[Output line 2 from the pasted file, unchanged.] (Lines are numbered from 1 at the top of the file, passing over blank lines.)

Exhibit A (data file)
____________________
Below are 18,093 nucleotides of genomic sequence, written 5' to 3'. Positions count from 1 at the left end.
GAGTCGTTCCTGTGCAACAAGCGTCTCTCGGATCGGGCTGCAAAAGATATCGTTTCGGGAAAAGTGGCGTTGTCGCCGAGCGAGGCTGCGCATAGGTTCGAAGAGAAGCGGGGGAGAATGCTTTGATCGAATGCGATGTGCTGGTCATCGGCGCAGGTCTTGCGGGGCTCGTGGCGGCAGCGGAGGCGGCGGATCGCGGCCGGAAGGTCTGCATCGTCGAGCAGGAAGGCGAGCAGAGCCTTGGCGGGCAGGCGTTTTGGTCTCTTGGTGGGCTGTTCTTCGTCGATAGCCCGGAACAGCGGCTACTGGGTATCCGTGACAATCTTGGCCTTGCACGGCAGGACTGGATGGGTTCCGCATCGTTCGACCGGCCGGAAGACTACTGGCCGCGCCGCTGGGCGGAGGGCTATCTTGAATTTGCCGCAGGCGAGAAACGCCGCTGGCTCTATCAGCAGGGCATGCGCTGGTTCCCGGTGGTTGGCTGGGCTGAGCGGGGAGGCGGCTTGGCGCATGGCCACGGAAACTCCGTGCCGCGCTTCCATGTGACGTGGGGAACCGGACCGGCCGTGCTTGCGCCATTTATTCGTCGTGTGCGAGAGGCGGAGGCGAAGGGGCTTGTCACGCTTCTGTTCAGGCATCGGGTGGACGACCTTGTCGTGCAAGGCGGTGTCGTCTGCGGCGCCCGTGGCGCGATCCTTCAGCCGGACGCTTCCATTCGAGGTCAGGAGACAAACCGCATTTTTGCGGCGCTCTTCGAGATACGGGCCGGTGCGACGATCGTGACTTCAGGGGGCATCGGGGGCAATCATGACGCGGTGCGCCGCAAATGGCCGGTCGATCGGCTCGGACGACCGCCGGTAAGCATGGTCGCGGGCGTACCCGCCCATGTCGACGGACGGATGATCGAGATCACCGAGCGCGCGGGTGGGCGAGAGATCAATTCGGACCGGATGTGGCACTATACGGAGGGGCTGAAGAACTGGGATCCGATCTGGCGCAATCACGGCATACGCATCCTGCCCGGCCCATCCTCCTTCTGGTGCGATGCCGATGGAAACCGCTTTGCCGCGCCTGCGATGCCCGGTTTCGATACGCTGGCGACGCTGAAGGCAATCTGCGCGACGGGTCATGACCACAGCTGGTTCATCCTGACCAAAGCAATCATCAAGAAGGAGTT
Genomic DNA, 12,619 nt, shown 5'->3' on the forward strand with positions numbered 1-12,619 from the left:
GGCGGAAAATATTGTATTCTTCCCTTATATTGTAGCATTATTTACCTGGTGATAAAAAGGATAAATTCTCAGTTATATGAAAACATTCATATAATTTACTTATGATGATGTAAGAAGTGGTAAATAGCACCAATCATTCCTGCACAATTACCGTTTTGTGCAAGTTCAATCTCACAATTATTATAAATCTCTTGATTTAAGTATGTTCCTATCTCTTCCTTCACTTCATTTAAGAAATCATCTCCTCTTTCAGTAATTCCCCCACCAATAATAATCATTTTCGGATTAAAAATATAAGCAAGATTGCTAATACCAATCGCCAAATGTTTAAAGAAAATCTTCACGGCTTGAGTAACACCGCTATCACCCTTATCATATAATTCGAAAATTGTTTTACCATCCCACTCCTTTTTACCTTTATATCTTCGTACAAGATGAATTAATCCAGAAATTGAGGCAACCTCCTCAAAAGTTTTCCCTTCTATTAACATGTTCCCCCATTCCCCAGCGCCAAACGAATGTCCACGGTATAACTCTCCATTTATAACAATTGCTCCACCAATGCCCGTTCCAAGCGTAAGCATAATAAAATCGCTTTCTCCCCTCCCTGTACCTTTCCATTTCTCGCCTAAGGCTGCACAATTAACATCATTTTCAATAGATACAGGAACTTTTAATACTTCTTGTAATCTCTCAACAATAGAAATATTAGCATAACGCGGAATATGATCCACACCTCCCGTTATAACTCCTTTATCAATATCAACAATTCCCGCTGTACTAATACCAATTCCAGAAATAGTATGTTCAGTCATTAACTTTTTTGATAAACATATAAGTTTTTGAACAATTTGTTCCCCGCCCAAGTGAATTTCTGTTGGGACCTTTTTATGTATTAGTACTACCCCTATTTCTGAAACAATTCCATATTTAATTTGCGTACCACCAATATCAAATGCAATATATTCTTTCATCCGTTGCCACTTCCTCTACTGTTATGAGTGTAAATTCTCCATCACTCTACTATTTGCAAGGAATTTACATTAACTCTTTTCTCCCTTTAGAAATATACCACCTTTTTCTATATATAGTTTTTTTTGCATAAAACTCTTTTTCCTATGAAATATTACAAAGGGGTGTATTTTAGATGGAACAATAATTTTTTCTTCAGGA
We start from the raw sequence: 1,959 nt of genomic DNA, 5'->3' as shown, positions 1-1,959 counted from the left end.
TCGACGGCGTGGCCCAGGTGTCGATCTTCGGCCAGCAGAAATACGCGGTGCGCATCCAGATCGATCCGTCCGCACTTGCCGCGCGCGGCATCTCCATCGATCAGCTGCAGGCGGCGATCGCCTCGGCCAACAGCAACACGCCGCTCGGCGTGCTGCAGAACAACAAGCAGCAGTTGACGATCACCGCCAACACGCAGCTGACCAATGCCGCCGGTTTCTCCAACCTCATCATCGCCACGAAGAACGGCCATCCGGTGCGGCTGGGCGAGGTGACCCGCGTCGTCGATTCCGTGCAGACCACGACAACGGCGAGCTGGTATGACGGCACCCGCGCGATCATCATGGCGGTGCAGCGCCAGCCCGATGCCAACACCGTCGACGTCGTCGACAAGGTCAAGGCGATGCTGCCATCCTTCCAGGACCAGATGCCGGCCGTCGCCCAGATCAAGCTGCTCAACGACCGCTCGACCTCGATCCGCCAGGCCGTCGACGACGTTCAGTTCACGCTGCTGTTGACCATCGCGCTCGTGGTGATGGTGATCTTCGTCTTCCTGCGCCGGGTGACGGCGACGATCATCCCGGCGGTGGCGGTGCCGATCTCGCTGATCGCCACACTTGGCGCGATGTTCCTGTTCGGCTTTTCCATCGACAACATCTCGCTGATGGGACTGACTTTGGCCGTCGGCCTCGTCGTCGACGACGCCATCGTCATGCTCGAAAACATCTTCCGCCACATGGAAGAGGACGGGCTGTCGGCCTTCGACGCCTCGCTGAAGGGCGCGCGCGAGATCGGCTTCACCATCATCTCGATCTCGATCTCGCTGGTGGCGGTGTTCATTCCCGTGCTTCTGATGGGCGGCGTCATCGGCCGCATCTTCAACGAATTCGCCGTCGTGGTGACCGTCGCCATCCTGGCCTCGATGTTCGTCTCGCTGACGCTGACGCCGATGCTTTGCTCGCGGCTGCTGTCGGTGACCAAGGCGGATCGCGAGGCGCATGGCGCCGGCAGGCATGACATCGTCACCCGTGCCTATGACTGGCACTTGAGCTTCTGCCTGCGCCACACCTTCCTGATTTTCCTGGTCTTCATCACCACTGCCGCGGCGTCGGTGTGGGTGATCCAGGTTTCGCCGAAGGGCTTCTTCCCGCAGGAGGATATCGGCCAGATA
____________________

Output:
GAGTCGTTCCTGTGCAACAAGCGTCTCTCGGATCGGGCTGCAAAAGATATCGTTTCGGGAAAAGTGGCGTTGTCGCCGAGCGAGGCTGCGCATAGGTTCGAAGAGAAGCGGGGGAGAATGCTTTGATCGAATGCGATGTGCTGGTCATCGGCGCAGGTCTTGCGGGGCTCGTGGCGGCAGCGGAGGCGGCGGATCGCGGCCGGAAGGTCTGCATCGTCGAGCAGGAAGGCGAGCAGAGCCTTGGCGGGCAGGCGTTTTGGTCTCTTGGTGGGCTGTTCTTCGTCGATAGCCCGGAACAGCGGCTACTGGGTATCCGTGACAATCTTGGCCTTGCACGGCAGGACTGGATGGGTTCCGCATCGTTCGACCGGCCGGAAGACTACTGGCCGCGCCGCTGGGCGGAGGGCTATCTTGAATTTGCCGCAGGCGAGAAACGCCGCTGGCTCTATCAGCAGGGCATGCGCTGGTTCCCGGTGGTTGGCTGGGCTGAGCGGGGAGGCGGCTTGGCGCATGGCCACGGAAACTCCGTGCCGCGCTTCCATGTGACGTGGGGAACCGGACCGGCCGTGCTTGCGCCATTTATTCGTCGTGTGCGAGAGGCGGAGGCGAAGGGGCTTGTCACGCTTCTGTTCAGGCATCGGGTGGACGACCTTGTCGTGCAAGGCGGTGTCGTCTGCGGCGCCCGTGGCGCGATCCTTCAGCCGGACGCTTCCATTCGAGGTCAGGAGACAAACCGCATTTTTGCGGCGCTCTTCGAGATACGGGCCGGTGCGACGATCGTGACTTCAGGGGGCATCGGGGGCAATCATGACGCGGTGCGCCGCAAATGGCCGGTCGATCGGCTCGGACGACCGCCGGTAAGCATGGTCGCGGGCGTACCCGCCCATGTCGACGGACGGATGATCGAGATCACCGAGCGCGCGGGTGGGCGAGAGATCAATTCGGACCGGATGTGGCACTATACGGAGGGGCTGAAGAACTGGGATCCGATCTGGCGCAATCACGGCATACGCATCCTGCCCGGCCCATCCTCCTTCTGGTGCGATGCCGATGGAAACCGCTTTGCCGCGCCTGCGATGCCCGGTTTCGATACGCTGGCGACGCTGAAGGCAATCTGCGCGACGGGTCATGACCACAGCTGGTTCATCCTGACCAAAGCAATCATCAAGAAGGAGTT